Sunday, September 30, 2012

It starts... and crashes

Just for a laugh I chopped out the Verilog version of the Instructor Pointer board and hooked up the real IP board. With a logic analyzer connected to the interface between the two I triggered the recording on the falling edge of the Power-On Clear output. At first I got garbage, then realized that the soft reset was far too short to clear the real IP DRAM array. Holding the POC input button I reset the analyzer's trigger, held my breath, and released the reset.

During the first machine cycle the hardware IP board reports an address of 000 (hex) at the appropriate time, which is correct. The soft 4001 ROM responds with 00 (hex) — a NOP instruction — which is also correct. So far, so good. During the second machine cycle the IP board reports an address of 001h, which suggests that the incrementer circuit is working. The soft ROM responds with another NOP, again correct.

The third cycle produces address 002h, more evidence of a successful increment. The instruction fetched is 40h — a JUN, or unconditional jump, a two-cycle instruction — again correct, and the JUN+JMS and SC signals from the soft instruction decoder switch states at the proper time. The fourth cycle produces address 003h and the byte fetched is 0Bh, the proper destination address for the jump. What should happen here is that, instead of incrementing the current IP value, the IP board should store the destination address of 0Bh. This apparently is not happening properly, as the next address to come out is F0Fh. From there it goes F10h, which is wrong but makes sense, 101h, which doesn't, and downhill from there.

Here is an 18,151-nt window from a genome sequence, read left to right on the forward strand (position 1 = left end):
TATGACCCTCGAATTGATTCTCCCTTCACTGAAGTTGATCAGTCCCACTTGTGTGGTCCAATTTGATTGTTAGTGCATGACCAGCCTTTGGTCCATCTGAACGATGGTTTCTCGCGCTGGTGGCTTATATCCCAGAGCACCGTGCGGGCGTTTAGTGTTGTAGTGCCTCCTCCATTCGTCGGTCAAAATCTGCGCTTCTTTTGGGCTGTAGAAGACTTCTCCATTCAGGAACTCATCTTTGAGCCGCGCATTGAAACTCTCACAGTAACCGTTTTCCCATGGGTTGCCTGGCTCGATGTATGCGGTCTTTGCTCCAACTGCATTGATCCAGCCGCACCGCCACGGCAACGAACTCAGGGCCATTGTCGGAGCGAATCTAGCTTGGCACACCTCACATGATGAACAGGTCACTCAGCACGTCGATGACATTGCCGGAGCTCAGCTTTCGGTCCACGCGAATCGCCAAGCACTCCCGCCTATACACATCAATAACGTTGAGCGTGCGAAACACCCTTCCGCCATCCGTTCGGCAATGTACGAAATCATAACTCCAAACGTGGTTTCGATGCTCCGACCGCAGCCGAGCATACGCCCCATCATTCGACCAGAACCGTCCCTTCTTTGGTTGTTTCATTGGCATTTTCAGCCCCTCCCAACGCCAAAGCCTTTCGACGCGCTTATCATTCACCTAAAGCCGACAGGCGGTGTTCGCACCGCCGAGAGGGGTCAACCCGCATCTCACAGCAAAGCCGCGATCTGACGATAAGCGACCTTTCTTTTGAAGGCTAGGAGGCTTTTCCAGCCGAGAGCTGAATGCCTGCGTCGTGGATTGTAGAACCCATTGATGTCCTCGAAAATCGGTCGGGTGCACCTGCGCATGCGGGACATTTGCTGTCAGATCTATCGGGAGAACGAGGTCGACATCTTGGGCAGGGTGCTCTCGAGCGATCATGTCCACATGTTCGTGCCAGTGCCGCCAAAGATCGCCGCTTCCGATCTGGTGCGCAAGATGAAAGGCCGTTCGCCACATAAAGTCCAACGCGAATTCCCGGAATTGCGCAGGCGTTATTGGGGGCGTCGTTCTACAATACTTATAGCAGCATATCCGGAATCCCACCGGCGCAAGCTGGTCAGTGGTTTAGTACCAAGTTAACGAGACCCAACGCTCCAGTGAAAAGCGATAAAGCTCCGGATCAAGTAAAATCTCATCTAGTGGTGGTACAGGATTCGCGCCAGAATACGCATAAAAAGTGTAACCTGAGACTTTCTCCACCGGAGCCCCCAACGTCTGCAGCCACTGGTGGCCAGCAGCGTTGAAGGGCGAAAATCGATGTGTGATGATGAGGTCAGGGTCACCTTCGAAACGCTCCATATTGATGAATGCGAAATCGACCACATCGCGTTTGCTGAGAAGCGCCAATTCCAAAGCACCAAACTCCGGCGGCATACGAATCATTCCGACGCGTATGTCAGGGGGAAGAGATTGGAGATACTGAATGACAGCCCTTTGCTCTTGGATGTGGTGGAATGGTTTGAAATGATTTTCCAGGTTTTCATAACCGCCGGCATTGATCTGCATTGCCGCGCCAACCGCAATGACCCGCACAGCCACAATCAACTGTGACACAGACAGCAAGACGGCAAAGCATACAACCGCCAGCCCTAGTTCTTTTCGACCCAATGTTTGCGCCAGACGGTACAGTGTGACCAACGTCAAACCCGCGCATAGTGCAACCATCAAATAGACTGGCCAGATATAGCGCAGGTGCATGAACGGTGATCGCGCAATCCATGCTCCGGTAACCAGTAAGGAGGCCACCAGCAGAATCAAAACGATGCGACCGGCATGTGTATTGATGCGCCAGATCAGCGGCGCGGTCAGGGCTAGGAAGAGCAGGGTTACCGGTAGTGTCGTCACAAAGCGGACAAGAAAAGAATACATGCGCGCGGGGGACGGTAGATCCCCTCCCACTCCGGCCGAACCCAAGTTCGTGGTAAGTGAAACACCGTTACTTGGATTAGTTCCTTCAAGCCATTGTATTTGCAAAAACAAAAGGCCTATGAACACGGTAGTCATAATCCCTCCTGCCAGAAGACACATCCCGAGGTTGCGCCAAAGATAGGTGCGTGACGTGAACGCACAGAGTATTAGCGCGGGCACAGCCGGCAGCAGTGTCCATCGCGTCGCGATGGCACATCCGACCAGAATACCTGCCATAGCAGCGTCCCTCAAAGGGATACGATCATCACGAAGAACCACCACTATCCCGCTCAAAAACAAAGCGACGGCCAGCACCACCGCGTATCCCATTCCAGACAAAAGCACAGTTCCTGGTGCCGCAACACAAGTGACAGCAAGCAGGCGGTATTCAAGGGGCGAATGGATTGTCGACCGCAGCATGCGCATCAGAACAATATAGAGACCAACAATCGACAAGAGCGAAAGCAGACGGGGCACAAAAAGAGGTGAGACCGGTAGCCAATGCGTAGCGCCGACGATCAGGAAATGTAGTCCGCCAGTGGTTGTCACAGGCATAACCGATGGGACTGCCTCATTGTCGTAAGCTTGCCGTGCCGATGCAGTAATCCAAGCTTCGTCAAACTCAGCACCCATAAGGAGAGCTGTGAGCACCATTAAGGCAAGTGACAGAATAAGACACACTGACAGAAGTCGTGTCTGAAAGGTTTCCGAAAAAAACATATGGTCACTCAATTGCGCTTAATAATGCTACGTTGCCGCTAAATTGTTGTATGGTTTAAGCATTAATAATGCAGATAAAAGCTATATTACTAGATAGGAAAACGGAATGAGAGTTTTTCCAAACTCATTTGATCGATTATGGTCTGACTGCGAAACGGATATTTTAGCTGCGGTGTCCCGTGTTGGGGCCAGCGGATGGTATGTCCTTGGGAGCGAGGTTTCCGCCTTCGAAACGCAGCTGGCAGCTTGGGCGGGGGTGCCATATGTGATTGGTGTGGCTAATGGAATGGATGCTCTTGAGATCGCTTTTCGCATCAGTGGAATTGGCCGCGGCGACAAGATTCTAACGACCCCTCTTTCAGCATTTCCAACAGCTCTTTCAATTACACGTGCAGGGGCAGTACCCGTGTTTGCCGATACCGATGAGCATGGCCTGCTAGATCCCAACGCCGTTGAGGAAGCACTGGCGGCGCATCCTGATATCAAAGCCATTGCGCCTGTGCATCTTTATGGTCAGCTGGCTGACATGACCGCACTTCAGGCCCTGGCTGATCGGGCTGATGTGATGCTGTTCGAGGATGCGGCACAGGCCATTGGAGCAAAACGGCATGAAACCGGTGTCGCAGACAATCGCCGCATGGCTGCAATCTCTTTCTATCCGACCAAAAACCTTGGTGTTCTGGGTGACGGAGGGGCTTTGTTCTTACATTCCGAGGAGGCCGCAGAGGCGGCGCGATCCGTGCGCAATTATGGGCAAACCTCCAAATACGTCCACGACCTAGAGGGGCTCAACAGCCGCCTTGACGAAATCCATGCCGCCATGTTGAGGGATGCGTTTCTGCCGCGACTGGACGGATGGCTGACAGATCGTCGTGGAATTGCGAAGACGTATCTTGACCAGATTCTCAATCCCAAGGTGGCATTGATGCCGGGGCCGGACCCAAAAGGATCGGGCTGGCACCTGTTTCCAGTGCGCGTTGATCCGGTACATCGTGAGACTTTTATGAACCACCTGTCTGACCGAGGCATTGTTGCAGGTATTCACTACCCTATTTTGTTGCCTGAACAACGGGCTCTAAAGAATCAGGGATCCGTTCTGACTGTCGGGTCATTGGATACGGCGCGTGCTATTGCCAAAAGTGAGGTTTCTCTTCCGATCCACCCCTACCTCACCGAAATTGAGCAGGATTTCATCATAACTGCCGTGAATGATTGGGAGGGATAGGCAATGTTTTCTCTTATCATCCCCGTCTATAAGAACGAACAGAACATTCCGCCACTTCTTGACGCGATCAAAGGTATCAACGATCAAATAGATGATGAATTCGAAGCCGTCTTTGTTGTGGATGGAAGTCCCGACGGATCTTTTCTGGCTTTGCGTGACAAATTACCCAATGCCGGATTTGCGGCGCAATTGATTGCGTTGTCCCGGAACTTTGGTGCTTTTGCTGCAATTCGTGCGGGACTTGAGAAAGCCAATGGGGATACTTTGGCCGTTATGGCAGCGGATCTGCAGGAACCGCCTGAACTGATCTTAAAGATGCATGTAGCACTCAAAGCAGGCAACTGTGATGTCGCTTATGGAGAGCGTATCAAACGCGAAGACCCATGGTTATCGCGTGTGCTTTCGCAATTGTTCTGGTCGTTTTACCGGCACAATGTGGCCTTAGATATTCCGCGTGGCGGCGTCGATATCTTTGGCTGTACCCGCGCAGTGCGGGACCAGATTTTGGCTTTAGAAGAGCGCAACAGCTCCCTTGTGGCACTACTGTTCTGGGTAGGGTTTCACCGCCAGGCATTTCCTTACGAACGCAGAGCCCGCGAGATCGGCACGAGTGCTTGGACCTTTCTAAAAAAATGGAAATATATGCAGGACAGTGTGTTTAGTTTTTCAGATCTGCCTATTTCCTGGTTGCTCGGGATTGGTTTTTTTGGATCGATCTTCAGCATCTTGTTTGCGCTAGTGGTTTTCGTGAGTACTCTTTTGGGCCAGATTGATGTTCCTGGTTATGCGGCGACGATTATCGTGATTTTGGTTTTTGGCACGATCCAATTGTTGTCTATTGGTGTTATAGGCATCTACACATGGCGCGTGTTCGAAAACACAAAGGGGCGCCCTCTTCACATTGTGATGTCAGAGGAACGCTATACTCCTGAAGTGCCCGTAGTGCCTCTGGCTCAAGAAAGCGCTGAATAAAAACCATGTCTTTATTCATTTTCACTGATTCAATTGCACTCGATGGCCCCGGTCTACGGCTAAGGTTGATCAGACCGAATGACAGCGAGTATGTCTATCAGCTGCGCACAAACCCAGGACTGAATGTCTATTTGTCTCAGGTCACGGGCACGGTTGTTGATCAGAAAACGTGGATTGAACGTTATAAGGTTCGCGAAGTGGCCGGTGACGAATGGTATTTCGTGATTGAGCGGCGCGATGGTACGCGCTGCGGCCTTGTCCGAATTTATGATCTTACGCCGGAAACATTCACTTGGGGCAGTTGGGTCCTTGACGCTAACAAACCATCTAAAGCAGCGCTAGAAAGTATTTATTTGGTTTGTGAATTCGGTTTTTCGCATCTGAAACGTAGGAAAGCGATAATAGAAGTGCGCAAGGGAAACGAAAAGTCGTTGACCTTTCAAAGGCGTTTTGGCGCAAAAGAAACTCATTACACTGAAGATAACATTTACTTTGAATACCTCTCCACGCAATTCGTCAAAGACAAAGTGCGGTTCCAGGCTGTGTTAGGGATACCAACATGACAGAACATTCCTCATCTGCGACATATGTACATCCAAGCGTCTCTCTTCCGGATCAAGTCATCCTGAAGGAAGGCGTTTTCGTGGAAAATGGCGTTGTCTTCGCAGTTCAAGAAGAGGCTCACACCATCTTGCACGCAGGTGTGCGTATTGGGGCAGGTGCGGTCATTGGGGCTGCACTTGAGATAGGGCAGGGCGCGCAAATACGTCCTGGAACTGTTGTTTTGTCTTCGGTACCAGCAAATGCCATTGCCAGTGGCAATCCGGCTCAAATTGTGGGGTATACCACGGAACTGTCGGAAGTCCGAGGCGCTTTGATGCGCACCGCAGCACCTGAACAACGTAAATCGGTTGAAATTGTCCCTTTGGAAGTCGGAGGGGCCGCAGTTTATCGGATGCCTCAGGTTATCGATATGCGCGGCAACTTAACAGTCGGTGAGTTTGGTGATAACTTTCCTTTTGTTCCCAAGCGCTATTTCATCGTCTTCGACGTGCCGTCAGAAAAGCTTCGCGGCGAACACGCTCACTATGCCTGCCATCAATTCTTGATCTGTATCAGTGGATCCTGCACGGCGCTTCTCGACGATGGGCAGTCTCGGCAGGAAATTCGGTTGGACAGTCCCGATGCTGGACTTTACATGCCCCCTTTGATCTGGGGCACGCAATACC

The signals being fed into the IP board look roughly correct, based on the both simulators' outputs. The problem appears to be fairly repeatable, which will make it easier to debug. In fact, it's so repeatable I suspect the problem is that the soft 4001 ROM isn't outputting the data long enough to meet timing with the real IP board. If this isn't it I may have to probe some internal signals, which will necessitate soldering some wire loops to the board to form test points I can grab with a micro-clip.

Unfortunately I don't have time to dig into the problem further tonight.

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